June 26, 2015 | Quote

Vulnerabilities Exposed, Islamic State is Evolving Again

PENTAGON – Once bent on advancing at all costs to establish its self-declared caliphate, the terror group known as the Islamic State has increasingly been willing to cede territory in battles with Kurdish forces and Iranian-backed Shi’ite militias, raising questions about how and where it would draw its line in the sand and fight unconditionally.

On the surface, IS appears to be losing momentum. U.S. defense officials say its recent losses in northern Syria – specifically in Tal Abyad, a key hub for foreign fighters and supplies – were a serious blow.

Yet there is also a sense that, even as the Islamic State’s forces appear to be on the run, the group is operating with a new pragmatism or sophistication that ultimately could make it even more difficult to defeat.

The intelligence official cautioned some setbacks for the Islamic State could be attributed to commanders deciding to cut their losses and fight another day, and warned against confusing the appearance of vulnerability with definite weakness.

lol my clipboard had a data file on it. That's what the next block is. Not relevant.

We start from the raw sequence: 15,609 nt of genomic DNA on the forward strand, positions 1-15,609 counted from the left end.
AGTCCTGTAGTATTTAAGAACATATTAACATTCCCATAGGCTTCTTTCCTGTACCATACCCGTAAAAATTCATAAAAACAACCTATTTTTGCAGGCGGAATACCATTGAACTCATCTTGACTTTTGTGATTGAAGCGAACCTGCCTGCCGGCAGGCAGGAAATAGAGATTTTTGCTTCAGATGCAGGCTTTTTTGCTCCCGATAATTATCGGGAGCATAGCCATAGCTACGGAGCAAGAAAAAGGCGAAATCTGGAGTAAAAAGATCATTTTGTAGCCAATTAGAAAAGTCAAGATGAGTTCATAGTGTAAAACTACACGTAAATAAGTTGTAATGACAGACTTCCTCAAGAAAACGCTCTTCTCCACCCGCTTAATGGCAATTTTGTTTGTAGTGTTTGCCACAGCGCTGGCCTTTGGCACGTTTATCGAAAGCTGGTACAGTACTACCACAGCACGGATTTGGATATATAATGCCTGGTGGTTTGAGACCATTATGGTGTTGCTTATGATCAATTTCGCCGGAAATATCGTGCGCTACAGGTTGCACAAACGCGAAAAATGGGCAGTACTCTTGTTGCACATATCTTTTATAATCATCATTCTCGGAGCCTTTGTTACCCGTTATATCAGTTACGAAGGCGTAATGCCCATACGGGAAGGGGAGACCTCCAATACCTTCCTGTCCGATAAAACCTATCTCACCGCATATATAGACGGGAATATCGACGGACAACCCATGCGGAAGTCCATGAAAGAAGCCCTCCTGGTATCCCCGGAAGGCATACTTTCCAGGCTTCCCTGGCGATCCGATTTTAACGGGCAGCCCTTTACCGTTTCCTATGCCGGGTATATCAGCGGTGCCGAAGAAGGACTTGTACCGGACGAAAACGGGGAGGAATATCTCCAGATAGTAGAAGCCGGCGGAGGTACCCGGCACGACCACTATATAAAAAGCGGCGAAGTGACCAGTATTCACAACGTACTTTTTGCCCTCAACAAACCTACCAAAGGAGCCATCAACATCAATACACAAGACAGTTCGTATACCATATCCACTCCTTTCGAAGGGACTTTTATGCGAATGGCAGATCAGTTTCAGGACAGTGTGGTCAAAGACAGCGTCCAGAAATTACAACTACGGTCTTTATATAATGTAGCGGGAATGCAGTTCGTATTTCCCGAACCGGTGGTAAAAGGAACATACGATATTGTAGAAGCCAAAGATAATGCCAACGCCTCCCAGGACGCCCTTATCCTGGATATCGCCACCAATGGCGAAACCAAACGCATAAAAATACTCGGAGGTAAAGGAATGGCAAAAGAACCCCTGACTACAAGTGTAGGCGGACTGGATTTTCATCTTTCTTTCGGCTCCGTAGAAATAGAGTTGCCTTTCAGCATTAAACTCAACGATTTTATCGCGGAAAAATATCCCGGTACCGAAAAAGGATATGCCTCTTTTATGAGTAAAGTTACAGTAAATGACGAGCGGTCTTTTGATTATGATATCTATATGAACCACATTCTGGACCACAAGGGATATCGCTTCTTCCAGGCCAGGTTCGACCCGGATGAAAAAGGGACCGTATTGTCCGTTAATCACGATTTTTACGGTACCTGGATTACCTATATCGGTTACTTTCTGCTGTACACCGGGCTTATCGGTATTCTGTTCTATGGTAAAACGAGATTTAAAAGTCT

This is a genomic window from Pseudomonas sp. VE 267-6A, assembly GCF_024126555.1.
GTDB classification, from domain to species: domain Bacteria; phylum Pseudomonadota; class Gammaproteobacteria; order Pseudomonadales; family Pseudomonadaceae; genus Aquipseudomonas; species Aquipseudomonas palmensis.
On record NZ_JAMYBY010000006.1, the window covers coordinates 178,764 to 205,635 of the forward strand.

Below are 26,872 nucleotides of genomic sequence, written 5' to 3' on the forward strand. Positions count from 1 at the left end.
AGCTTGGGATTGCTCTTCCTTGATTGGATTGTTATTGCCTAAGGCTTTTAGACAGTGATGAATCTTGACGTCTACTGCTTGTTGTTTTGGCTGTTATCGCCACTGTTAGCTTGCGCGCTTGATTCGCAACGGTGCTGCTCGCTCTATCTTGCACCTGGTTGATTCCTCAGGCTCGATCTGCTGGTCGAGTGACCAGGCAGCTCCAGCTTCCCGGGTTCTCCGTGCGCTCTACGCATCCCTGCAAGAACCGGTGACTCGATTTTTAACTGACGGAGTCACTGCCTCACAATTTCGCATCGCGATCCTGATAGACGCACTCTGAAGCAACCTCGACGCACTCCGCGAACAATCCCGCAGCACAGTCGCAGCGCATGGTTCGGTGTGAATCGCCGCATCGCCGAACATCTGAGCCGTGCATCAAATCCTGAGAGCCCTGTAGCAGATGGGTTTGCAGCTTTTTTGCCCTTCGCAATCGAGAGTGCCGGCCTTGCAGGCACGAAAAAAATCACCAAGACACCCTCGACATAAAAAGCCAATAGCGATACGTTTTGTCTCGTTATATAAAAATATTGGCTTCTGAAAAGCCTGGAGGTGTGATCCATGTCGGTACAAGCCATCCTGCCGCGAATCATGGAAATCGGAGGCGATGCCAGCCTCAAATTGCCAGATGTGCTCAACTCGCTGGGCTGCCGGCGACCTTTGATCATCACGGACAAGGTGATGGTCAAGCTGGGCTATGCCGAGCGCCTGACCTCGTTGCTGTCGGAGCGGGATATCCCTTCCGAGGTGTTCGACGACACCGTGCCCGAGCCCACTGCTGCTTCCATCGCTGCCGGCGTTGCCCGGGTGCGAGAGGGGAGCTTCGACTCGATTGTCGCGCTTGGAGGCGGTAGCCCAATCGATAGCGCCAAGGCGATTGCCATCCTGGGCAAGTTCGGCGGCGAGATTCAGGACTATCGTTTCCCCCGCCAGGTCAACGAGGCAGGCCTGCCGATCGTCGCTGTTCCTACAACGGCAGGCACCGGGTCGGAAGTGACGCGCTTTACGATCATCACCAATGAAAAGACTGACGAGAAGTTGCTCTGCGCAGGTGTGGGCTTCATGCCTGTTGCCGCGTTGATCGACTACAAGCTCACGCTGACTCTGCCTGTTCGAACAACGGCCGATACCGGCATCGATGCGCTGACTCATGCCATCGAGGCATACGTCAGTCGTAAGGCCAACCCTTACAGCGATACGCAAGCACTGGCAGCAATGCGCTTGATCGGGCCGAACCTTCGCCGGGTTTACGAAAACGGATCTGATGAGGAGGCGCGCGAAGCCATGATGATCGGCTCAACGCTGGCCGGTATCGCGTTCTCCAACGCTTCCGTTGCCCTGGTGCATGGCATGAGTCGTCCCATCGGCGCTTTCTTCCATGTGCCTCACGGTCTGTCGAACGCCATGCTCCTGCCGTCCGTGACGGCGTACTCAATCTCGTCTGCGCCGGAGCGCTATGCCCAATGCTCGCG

Such a disciplined battlefield strategy would represent a significant change from earlier this year, when U.S. military officials estimate the Islamic State lost more than 1,000 fighters to airstrikes alone in a failed attempted to hold the Syrian border town of Kobani.

“In the past their strategy tended to be [that] they wouldn’t retreat, only advance. That’s why they poured way more resources into taking Kobani than was wise,” said Daveed Gartenstein-Ross, a senior fellow at the Foundation for Defense of Democracies. “It seems like they’re doing less of that. They’re doing less of refusing to cede an inch.”

The reasons for the change are not clear. Some analysts attribute it to a shift in leadership, with second-in-command Abu Alaa al-Afri having more sway following reports airstrikes injured or incapacitated Islamic State leader Abu Bakr al-Baghdadi. Others say it is simply more evidence of the Islamic State’s ability to learn and adapt.

Either way, Gartenstein-Ross believes the shift in battlefield doctrine should not be ignored.

“They may be fighting more effectively as an organization from a strategic perspective,” he said.

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